Glock 42 Pocket Holster
Choosing a Glock 42 pocket holster is going to depend a lot on your build and clothing style. If you’re wearing something like sweat pants, you can get away with a lot more than somebody who is wearing more fitted jeans. Many would say the Glock 42 is a little bit big for pocket carry and I tend to agree for most body types. There are always exceptions to any rule. When you’re choosing a Glock 42 pocket holster, almost more important than the pocket holster itself is the pants you plan to wear. You want to make sure the pockets have a generous enough cut to hold the gun, and also just enough cut to allow you to access the gun when you need it most.
There are a couple of different strategies you can use when choosing a Glock 42 pocket holster. One is a very minimalist low-profile holster that will keep the bottom of the gun from printing. This is fine if you have a long shirt tail to cover up the grip portion of the gun. But if not, you’re going to want to go with a larger Glock 42 style holster that will make the Glock 42 look like a square in your pocket so people are likely to misrecognize the printing in your pocket for a cell phone or similar device. We all carry a lot of stuff in our pockets and if you just look down, you’ll likely see your wallet or ear pods printing. Thankfully, a lot of the phones these days are very large and similar in profile to the Glock 42.
So disguising the gun as a cell phone with a proper holster is a very valid carry method. You can check out products like our IWB slash pocket holster that will work for either IWB carry or pocket holster just by changing around some of the accessories. This holster is a good option if you’re not sure the Glock 42 is small enough for you to pocket carry, or if it’s better for an IWB option.
Boot Carry With A Glock 42
This style of carry isn’t for everyone. If you wear a lot of boots, mainly Western style boots, this is a good option. This is the one area where a Ulti clip will work better than a discreet carry concepts clip. We’ve tested and for some reason, the Ulti clip holds a lot better to leather than discreet carry concepts clip. When you’re carrying an Ulti clip on textiles and clothing, it generally tends to slip off when you pull it hard enough. Whereas discreet carry concepts does not due to the cloth grabber. With leather, the clamping force of the Ulti clip seems to work better than the cloth grabber on a discreet carry concepts clip.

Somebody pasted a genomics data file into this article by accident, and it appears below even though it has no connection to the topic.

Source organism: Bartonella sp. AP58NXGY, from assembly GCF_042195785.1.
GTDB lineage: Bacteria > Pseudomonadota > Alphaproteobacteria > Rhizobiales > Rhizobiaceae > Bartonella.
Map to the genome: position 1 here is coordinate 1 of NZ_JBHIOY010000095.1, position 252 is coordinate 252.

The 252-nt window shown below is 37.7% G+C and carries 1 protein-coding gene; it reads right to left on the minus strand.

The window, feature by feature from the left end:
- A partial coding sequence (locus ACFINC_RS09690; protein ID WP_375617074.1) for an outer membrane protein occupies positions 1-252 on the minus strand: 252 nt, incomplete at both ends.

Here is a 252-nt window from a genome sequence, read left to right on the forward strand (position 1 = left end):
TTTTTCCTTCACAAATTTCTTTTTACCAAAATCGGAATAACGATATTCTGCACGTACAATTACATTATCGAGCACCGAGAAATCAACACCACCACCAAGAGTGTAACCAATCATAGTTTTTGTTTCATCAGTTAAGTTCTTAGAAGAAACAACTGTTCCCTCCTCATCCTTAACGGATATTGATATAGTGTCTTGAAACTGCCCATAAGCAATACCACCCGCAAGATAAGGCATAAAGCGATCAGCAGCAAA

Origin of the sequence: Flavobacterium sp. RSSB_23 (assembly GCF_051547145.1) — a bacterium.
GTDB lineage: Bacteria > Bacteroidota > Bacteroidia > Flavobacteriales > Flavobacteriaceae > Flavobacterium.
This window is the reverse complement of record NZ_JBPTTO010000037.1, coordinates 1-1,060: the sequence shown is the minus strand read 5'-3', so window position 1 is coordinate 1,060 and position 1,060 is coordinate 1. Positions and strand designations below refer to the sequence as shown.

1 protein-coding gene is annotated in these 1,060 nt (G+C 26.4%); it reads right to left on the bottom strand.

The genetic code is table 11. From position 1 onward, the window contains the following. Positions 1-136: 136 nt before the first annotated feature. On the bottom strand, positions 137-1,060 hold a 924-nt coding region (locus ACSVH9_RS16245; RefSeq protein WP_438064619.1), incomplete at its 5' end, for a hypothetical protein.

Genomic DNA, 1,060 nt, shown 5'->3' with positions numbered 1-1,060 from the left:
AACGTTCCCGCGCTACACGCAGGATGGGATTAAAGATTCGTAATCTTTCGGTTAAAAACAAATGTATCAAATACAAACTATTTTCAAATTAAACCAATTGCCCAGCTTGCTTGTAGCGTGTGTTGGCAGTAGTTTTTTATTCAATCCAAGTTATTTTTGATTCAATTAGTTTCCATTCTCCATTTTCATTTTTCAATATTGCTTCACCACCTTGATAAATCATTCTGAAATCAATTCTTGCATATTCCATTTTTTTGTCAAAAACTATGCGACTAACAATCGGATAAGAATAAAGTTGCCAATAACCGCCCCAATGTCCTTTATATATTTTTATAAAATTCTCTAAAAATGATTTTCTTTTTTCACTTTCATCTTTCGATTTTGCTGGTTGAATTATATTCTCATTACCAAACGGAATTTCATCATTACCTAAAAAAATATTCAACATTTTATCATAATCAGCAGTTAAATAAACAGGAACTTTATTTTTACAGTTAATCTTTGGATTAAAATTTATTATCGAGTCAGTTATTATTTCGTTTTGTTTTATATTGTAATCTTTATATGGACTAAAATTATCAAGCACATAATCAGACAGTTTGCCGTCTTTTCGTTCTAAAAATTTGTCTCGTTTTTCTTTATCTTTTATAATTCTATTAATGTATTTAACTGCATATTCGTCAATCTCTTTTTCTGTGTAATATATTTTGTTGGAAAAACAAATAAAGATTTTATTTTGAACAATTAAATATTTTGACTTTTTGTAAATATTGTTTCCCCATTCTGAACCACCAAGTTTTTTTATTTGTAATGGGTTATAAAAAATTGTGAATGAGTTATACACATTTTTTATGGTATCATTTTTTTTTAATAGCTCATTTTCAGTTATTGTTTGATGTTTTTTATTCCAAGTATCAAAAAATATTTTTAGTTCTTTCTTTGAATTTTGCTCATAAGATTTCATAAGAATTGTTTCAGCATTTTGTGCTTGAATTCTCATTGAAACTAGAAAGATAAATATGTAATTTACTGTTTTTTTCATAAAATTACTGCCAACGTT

I have been known to carry a Glock 42 in my boot from time to time. It’s more manageable than you think. I carry the inside of my boot at a cross draw. The good thing about the Glock 42, is it is light enough to use in this sort of application. If you’re a fan of wearing boots like I am, and you like to have an extra backup gun on you, then this is a good option. It may not be the easiest gun to access, but there’s something cool about knowing you have a gun in your boot and it will also conceal during situations when a lot of other guns will not. I jokingly used to refer to it as my active shooter gun. The reason I called it an active shooter gun was the only time I could access it quick enough was if there was an active shooter in the building and I could barricade myself in an office. So is it the quickest? No, but hey, there’s just something cool about carrying a gun in your boot.